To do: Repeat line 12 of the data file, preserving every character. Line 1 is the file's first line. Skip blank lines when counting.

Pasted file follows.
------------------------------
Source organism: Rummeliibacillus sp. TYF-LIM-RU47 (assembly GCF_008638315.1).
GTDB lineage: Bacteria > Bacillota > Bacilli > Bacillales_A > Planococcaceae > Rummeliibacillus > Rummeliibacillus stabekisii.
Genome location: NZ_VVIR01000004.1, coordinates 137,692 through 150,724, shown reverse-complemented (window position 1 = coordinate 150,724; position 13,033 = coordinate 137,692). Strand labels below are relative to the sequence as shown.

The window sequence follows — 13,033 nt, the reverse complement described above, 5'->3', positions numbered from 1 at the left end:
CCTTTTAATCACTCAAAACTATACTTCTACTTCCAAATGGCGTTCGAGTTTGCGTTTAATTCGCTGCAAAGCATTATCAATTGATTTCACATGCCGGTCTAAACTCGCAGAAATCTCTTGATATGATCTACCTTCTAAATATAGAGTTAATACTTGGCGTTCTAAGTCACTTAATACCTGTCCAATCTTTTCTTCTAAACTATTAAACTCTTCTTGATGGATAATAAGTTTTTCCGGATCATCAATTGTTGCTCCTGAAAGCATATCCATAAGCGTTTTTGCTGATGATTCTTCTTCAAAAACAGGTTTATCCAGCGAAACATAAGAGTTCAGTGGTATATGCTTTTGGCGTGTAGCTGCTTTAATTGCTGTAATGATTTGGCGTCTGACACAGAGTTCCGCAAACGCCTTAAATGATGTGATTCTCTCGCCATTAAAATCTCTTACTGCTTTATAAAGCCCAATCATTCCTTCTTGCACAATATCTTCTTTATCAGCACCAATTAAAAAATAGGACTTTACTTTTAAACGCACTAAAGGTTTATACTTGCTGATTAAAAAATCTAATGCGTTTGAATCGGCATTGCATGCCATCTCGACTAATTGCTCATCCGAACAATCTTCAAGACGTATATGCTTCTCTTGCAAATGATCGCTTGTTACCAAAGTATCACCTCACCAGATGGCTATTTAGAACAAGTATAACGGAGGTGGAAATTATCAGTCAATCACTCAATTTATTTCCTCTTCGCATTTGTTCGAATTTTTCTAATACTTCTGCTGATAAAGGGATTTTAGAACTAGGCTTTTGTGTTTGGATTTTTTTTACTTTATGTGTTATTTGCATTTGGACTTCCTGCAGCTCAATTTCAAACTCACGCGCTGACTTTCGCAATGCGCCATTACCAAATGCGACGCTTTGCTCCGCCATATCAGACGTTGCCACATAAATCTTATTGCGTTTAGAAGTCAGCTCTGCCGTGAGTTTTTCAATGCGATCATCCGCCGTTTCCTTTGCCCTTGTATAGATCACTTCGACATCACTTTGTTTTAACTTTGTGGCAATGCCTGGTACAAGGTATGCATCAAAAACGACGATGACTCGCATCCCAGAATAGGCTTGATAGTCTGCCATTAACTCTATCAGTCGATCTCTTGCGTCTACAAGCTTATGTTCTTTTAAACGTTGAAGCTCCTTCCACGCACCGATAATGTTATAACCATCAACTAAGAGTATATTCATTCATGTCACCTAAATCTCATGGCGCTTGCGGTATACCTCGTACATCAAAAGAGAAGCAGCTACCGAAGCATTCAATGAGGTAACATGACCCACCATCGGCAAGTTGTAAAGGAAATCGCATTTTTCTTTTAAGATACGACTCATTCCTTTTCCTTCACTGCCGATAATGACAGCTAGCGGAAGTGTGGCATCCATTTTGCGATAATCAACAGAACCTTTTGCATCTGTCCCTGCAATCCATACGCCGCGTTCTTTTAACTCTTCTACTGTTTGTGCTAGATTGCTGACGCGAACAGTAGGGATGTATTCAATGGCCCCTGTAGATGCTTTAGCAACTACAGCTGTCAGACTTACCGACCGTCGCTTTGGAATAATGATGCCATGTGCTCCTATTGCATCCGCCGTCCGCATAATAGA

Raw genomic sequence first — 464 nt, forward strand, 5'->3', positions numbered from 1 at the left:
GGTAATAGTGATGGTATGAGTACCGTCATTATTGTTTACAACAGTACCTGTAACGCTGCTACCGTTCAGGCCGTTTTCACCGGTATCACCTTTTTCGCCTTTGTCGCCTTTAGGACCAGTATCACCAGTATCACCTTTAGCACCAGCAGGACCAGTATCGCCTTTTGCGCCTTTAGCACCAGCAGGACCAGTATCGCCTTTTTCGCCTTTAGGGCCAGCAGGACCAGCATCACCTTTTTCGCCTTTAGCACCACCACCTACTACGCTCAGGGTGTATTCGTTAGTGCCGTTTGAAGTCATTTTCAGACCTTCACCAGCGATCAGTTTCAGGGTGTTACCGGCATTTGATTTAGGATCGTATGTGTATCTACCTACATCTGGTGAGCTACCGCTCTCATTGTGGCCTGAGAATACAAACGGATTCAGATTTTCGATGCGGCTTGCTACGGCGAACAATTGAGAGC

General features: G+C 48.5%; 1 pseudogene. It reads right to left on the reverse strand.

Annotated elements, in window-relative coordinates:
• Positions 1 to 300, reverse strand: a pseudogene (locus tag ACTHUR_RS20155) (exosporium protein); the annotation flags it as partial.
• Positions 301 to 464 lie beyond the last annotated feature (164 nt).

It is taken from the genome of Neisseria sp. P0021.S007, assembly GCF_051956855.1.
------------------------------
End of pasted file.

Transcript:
It is taken from the genome of Neisseria sp. P0021.S007, assembly GCF_051956855.1.